So guess what? I want to bring it back. I also want to give something to my city. My people. Myself. 

I have conceived of a dinner party: 6 people, 4 courses, once a month, complete with wine pairings from Jill at Domaine LA, under the stars in Laurel Canyon. The food is seasonal and primarily sourced from our local farmer’s markets and whatever I can utilize from my garden. Get here at 7pm for cocktails and noshables. The first course will be served at 8pm. Let's call it Dinner at Eight.

So, my fellow Angelinos, who’s in? Perhaps after dinner you can cruise home along Mulholland, have the city of angels wink at you and remember what drew you to this magical city in the first place.
  
Michael Mann, eat your heart out. Literally.



Dinner at Eight: The Maiden Voyage
June 5, 2010


Vichyssoise atop one raw Hama Hama oyster, garnished with caviar
with
2008 Domaine de la Fruitiere "Cuvée Petit M," Muscadet Sevre-et-Maine


Endive salad with roasted garlic, walnuts and oil cured olives with Meyer lemon cream
with
2007 COS "Rami," Sicily


Grilled lamb chops with mint and lemon over spring pea risotto and heirloom carrots braised in vermouth, sweet butter & sage
with
2008 Pithon-Paille "Graviers," Bourgueil


Fresh strawberries, chocolate mint & Chantilly cream with cornmeal shortcakes
with
NV Terres Dorées "FRV100," Beaujolais



Today, I share with you the recipe for the dessert course. For more information, recipes, or an invite… comment below!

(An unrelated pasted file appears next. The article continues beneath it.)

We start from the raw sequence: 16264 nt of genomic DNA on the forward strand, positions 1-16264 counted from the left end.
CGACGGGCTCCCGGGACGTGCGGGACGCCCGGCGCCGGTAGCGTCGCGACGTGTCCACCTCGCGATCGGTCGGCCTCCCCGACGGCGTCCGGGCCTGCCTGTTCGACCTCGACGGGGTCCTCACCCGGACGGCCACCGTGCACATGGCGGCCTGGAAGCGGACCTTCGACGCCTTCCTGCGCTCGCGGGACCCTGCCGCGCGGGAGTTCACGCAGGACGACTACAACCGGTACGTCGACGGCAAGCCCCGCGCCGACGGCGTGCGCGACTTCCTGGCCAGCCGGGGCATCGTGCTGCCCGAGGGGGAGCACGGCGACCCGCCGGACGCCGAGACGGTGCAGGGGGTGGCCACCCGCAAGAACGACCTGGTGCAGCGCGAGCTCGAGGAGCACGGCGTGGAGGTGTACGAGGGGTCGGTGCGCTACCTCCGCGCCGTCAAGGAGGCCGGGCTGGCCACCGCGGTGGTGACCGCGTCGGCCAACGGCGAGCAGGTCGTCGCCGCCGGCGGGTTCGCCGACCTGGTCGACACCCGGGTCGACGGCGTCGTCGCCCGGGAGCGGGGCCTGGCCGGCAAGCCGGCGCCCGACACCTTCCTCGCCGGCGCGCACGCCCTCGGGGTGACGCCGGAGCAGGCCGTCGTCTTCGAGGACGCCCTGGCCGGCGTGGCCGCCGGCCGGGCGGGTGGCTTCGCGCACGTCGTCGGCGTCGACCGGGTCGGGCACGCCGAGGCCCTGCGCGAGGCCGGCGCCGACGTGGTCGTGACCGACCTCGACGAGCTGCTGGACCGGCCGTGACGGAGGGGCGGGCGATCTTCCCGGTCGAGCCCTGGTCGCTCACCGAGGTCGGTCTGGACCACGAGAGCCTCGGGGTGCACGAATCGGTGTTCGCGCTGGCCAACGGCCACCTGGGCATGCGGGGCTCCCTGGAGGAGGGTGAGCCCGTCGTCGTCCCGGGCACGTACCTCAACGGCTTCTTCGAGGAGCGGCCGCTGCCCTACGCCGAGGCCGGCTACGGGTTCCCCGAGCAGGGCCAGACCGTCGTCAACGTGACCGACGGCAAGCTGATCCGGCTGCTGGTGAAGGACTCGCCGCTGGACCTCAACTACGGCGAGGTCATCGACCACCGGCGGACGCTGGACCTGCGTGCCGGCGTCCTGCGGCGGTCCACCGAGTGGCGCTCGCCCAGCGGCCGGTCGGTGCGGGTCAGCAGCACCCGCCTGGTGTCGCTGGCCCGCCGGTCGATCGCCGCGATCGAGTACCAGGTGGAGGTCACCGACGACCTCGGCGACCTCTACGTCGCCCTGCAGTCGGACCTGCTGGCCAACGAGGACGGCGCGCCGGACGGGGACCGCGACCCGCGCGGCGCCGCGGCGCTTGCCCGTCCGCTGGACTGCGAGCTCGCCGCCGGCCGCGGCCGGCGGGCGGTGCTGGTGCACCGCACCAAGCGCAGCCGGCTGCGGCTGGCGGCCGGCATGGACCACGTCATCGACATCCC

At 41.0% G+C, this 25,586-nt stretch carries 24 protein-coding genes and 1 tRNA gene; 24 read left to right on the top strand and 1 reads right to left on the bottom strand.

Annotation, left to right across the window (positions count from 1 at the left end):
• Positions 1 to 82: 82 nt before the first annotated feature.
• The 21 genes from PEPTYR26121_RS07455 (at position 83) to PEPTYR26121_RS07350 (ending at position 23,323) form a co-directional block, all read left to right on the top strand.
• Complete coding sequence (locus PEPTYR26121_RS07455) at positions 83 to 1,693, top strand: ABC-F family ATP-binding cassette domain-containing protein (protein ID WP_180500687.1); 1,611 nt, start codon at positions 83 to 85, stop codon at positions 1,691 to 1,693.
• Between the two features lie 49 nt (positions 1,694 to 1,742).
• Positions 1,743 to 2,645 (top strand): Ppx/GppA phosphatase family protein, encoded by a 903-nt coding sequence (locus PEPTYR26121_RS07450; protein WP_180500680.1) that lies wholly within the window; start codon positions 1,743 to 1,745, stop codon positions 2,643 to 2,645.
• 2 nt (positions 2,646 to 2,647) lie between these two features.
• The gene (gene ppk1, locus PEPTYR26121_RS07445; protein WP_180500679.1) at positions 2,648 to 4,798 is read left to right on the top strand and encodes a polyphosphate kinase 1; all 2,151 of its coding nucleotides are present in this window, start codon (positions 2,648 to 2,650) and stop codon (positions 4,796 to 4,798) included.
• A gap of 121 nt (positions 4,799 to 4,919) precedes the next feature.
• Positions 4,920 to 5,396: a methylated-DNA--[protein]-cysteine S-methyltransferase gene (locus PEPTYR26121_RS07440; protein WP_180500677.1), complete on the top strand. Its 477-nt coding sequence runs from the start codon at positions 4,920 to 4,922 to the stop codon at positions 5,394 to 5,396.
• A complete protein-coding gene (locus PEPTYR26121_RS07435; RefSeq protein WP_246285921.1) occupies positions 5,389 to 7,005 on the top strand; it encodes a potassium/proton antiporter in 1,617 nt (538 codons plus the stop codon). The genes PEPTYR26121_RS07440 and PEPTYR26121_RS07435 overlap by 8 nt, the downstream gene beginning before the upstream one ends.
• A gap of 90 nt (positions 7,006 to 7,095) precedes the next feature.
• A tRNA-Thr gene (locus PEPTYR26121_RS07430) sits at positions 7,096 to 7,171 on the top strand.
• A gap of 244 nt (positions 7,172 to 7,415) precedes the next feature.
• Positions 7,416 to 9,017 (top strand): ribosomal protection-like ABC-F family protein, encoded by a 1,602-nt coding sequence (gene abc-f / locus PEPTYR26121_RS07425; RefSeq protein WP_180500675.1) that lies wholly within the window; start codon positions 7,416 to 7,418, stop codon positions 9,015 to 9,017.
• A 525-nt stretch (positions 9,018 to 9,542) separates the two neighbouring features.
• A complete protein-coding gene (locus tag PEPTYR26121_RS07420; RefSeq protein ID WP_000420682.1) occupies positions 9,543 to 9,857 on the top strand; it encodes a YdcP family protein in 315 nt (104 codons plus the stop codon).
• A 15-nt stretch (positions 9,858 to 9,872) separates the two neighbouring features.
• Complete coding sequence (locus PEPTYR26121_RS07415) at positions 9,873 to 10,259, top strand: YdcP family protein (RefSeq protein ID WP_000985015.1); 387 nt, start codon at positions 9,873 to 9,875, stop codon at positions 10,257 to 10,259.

P.S. HAPPY BIRTHDAY DAD!!!!! 



 Fresh Strawberries, Chocolate Mint & Chantilly cream with Cornmeal Shortcakes

Serves 6

Cornmeal Shortcakes

1 1/2 cups all-purpose flour
1/2 cup stone-ground cornmeal
1 tablespoon + 1 teaspoon baking powder
1/4 teaspoon kosher salt
3 tablespoons granulated sugar
5 tablespoons cold unsalted butter (cut into small pieces)
1 cup + 1 tablespoon heavy cream

Preheat oven to 425
Mix with fork:  flour, cornmeal, baking powder, salt, and 3 tablespoons of sugar.
Add butter; blend to a consistency of coarse meal
Quickly pour in cream and mix until dough starts to come together
Place dough on clean surface and bring together with your hands.  Shape into circle 1 1/4" thick.  Cut circle in half and then cut each half into four wedges.
Place shortcakes on buttered baking sheet
Brush with remaining tablespoon of cream and sprinkle a little sugar on top
Bake 15 minutes (until biscuits are golden brown)


Chantilly Cream

2 cups heavy cream
2 tablespoons granulated sugar
1 teaspoon vanilla extract

In a large mixing bowl, beat the heavy cream, sugar, and vanilla extract together on high speed until soft peaks form in the mixture. Chill any unused Chantilly cream

Makes enough cream for one average-size cake or pastry recipe


Mascerated strawberries

2 pints strawberries
1/3 cup clover honey
1/4 cup chocolate mint, cut in small, thin strips
1 tablespoon lemon zest


Rinse the berries in colander under cool running water, pat dry with a paper towel.
Hull the berries and quarter
Add the honey, lemon zest and chocolate mint
Refrigerate for at least 2 hours

Refer to photo for assembly option.